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Creditor Lawsuits and Judgments

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  • #16
    HHM

    I'm assuming the date was 8/25 when the docs were forwarded to the courts- so on 9/23 (the 29th day)-- are they by law supposed to tell me when they will garnish- or don't they have to tell me? Generally - how long after the judgment can they garnish? I know on the very first thread on this subject- you said 2-3 weeks after, if they know where I work. If not, will it take longer? I am waiting until Oct 1st to file- for Ohio, WildCard and Auto exemptions go UP. Thanks.
    Last edited by howie789; 08-30-2008, 10:53 AM.

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    • #17
      Ok I've been summoned by 2 cc's, attorney is Mann Bracken..I did not appear in court, court dates were 7/29/08 and 9/29/08. I didn't appear because my wife and I thought of filing BK 13 and lawyer just said to disregard letters..Now we've come to theconclusion that filing BK is not in our best interest and that we are going to work with the CAs and try to negotiate..Now my question is, will I still be able to work a payment plan, or possibly pay the amount off from those 2 cc's eventhough they've summoned me? Or is it too late and that I should be expecting a judgement shortly? Even then is it still too late to pay off the balance once it's gotten that far?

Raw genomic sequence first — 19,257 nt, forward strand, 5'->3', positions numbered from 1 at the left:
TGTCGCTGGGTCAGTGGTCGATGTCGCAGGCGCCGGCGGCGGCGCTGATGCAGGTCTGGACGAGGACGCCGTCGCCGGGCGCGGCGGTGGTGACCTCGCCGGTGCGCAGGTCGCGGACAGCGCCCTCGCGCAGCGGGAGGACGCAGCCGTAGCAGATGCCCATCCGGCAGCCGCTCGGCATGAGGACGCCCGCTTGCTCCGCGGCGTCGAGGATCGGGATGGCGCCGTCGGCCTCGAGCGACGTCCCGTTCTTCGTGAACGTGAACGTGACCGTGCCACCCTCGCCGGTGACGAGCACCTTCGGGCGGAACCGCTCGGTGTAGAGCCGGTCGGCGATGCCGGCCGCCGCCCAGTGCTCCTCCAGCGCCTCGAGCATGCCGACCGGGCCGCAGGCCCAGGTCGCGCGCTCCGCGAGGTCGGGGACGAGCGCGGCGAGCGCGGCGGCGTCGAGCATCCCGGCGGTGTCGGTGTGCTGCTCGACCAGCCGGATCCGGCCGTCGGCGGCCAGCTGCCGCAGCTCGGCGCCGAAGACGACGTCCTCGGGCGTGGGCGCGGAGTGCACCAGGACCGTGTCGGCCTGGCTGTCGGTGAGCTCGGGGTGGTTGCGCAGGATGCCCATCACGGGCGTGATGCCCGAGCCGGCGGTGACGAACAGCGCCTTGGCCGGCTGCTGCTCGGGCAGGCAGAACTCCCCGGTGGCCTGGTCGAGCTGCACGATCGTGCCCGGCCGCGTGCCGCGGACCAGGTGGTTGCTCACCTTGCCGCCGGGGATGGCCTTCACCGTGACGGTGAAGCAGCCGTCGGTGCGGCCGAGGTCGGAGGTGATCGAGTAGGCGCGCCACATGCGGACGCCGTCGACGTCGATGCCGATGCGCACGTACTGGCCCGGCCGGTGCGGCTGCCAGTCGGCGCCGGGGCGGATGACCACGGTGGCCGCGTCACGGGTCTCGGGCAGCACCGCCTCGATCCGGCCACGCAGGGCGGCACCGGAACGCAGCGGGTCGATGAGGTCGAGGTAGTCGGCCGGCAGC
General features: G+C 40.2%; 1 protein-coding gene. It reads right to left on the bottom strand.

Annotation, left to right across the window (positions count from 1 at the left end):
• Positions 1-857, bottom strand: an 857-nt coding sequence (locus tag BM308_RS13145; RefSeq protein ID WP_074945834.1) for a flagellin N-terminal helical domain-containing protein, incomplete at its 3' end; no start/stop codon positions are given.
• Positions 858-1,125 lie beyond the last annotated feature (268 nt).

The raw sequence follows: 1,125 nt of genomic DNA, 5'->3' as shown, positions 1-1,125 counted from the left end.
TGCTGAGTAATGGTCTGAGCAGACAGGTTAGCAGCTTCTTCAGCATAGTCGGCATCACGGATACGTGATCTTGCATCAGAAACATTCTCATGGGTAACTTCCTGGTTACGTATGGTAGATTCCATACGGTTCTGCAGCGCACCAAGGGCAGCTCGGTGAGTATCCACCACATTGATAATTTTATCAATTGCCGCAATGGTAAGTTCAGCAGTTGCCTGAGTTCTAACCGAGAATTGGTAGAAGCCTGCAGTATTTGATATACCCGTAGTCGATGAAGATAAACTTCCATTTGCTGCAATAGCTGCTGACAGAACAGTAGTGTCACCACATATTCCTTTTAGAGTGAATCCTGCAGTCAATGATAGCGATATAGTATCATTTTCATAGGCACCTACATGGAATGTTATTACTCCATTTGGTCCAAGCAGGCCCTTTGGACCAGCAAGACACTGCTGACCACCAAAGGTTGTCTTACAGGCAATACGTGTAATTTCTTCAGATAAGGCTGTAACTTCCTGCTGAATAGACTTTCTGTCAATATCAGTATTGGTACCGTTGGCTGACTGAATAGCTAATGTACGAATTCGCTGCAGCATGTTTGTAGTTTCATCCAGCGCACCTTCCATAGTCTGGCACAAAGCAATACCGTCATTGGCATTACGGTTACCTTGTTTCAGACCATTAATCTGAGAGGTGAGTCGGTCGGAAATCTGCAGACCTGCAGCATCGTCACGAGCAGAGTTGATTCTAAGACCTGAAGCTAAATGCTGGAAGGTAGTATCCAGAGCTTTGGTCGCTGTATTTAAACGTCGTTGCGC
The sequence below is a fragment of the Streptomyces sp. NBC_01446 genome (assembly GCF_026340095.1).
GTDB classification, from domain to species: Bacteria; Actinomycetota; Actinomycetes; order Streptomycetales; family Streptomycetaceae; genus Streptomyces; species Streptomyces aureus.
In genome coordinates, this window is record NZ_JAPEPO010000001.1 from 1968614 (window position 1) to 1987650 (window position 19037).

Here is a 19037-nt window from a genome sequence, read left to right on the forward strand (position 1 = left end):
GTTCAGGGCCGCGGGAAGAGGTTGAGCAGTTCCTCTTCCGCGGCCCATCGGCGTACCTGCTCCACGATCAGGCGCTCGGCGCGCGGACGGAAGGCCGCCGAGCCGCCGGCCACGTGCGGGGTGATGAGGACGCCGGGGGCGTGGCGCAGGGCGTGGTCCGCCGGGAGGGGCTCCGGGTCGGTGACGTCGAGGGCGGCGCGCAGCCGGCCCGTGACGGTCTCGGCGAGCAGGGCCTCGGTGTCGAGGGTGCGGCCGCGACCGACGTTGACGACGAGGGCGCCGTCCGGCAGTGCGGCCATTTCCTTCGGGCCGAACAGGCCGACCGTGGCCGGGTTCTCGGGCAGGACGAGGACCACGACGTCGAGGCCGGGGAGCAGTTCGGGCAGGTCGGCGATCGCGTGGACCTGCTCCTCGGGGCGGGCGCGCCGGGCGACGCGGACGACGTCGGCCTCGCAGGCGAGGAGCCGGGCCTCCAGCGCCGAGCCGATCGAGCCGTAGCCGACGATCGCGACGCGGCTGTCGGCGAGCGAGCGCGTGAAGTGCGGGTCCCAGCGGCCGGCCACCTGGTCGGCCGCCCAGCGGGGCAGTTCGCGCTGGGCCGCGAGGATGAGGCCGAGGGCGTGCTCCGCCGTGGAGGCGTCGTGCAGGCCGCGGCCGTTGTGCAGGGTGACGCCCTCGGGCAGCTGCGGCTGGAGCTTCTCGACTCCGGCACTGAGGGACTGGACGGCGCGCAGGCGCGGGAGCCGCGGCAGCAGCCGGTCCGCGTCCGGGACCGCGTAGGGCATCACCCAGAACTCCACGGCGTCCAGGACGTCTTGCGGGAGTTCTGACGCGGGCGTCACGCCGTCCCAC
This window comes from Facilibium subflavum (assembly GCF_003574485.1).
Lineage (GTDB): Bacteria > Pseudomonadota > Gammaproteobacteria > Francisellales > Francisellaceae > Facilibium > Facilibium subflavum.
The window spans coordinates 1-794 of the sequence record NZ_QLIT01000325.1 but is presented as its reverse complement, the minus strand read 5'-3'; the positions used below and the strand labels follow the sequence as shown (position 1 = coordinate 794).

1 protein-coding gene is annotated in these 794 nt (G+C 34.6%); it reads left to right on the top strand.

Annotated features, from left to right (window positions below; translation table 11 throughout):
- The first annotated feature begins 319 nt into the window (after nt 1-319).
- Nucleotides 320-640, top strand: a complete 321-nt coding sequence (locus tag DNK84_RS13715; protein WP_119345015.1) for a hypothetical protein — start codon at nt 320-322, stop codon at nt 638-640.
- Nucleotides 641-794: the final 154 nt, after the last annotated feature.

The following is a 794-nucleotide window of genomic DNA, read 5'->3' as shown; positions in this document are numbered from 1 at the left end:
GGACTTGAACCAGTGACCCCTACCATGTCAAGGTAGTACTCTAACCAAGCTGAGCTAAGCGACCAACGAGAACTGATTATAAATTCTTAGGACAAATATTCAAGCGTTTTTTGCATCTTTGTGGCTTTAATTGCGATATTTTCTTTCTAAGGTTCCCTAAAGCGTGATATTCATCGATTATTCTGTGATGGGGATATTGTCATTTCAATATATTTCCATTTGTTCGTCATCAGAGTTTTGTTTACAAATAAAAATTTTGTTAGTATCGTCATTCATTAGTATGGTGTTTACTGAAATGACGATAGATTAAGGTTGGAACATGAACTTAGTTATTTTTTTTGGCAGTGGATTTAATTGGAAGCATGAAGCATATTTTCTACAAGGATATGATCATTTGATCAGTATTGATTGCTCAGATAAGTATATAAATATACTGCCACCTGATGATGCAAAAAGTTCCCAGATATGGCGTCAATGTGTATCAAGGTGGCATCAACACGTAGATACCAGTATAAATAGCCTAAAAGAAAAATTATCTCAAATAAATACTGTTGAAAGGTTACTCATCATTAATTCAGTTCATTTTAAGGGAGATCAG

Comment


      • #18
        Originally posted by howie789 View Post
        HHM

        I'm assuming the date was 8/25 when the docs were forwarded to the courts- so on 9/23 (the 29th day)-- are they by law supposed to tell me when they will garnish- or don't they have to tell me? Generally - how long after the judgment can they garnish? I know on the very first thread on this subject- you said 2-3 weeks after, if they know where I work. If not, will it take longer? I am waiting until Oct 1st to file- for Ohio, WildCard and Auto exemptions go UP. Thanks.
        Generally, the first time you will know about a garnishment is when you get a check for less than what you were supposed to get and then your HR/payroll person will usually give you a copy of the garnishment.

        Comment


        • #19
          Originally posted by junjun View Post
          Ok I've been summoned by 2 cc's, attorney is Mann Bracken..I did not appear in court, court dates were 7/29/08 and 9/29/08. I didn't appear because my wife and I thought of filing BK 13 and lawyer just said to disregard letters..Now we've come to theconclusion that filing BK is not in our best interest and that we are going to work with the CAs and try to negotiate..Now my question is, will I still be able to work a payment plan, or possibly pay the amount off from those 2 cc's eventhough they've summoned me? Or is it too late and that I should be expecting a judgement shortly? Even then is it still too late to pay off the balance once it's gotten that far?
          I'd be curious to know why you think BK is not in your best interests when you are so deep in collection that you are being sued. BK almost ALWAYS a better, cheaper, cleaner, option for dealing with debt that you cannot pay back.

          Comment


          • #20
            Originally posted by HHM View Post